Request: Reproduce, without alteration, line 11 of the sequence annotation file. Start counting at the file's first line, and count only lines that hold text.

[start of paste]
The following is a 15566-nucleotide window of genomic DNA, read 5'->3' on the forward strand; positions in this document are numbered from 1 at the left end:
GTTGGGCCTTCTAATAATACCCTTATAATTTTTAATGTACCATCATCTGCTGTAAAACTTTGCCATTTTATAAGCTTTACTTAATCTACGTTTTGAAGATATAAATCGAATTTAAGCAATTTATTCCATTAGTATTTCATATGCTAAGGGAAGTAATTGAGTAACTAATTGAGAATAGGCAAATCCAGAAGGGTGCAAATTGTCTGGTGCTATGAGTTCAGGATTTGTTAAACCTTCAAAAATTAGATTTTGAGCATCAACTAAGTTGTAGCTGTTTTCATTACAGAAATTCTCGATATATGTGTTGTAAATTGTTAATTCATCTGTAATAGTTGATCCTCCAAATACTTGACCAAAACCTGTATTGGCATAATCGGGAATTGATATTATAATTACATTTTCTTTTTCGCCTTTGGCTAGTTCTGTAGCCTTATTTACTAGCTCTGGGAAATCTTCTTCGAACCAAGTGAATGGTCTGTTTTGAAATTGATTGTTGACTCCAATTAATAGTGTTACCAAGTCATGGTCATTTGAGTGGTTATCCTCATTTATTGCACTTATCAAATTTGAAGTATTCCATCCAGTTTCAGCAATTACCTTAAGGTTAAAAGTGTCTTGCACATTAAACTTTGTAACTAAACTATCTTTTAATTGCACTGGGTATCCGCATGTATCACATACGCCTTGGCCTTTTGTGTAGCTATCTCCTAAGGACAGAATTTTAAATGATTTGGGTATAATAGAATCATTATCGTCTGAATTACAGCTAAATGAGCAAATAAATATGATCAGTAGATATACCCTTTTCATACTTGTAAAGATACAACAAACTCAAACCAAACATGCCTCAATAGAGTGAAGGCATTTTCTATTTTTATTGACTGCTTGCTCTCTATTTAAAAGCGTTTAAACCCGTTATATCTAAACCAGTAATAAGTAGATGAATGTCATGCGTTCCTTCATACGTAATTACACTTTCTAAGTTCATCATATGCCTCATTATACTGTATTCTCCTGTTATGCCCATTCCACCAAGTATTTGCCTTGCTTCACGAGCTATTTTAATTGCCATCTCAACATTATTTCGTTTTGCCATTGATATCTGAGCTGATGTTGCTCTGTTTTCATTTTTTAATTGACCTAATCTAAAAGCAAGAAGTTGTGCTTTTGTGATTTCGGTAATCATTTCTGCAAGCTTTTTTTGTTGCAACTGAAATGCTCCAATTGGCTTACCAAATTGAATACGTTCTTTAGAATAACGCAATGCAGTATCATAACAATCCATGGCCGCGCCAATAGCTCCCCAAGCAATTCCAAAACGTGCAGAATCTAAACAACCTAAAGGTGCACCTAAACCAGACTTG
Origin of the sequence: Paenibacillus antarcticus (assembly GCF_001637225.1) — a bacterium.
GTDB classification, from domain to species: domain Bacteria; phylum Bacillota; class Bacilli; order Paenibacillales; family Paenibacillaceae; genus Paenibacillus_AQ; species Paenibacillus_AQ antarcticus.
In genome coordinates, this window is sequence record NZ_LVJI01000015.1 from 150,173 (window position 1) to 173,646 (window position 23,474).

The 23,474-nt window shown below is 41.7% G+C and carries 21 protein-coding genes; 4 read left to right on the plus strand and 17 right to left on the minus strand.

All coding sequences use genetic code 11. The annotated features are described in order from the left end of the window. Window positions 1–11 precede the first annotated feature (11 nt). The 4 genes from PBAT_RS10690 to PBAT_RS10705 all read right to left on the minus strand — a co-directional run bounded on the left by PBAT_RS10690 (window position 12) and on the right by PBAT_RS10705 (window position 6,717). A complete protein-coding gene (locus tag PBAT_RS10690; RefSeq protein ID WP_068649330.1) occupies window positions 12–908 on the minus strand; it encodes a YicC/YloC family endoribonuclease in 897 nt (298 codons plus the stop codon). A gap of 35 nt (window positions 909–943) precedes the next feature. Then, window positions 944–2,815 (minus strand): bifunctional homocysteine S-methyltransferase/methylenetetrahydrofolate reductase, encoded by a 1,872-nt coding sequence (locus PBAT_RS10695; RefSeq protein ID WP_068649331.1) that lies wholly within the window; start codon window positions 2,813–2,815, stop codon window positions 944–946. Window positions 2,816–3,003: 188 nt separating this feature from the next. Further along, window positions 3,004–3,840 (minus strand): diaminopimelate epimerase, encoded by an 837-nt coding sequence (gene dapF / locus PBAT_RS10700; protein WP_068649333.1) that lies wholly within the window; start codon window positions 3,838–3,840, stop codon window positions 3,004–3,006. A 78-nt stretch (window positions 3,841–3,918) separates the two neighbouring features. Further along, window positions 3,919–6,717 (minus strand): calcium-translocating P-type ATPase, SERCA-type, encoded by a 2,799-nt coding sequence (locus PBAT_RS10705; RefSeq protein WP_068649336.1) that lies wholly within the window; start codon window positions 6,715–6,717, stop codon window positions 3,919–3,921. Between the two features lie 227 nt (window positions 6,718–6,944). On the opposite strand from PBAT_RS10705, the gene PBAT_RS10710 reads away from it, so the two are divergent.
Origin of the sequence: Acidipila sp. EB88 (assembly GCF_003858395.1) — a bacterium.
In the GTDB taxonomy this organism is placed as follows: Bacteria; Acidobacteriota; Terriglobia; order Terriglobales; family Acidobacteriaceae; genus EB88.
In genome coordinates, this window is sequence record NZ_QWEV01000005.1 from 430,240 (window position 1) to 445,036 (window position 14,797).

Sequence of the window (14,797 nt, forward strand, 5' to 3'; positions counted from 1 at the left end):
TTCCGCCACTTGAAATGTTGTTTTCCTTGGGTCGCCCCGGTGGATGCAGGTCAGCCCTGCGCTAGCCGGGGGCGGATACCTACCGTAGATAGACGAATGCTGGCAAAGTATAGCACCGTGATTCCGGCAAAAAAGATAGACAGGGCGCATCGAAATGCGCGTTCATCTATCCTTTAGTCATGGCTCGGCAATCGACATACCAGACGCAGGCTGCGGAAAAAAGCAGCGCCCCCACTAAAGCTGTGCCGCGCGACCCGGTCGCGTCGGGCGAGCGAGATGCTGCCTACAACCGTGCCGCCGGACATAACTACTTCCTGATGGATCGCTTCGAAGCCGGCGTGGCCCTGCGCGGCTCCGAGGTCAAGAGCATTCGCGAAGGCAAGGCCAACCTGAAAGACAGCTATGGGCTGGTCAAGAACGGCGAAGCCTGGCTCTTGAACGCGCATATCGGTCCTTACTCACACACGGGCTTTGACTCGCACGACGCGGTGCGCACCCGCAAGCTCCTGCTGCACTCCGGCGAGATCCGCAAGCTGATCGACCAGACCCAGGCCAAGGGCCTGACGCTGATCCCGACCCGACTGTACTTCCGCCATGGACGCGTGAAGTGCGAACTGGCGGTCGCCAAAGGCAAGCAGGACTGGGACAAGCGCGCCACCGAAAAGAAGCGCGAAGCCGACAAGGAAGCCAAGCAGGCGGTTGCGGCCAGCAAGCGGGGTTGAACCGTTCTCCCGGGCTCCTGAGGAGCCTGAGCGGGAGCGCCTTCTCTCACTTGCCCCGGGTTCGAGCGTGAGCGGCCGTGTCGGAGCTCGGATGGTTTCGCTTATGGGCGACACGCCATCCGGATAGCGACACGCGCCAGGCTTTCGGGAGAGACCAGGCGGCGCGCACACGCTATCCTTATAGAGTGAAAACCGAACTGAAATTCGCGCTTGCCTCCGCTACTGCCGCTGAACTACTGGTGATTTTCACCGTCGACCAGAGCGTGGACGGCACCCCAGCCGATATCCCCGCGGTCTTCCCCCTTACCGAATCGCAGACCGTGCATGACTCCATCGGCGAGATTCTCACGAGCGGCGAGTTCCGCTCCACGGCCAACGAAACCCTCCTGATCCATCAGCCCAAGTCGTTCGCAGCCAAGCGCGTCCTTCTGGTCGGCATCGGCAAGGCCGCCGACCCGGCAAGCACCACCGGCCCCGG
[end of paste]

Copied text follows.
Sequence of the window (14,797 nt, forward strand, 5' to 3'; positions counted from 1 at the left end):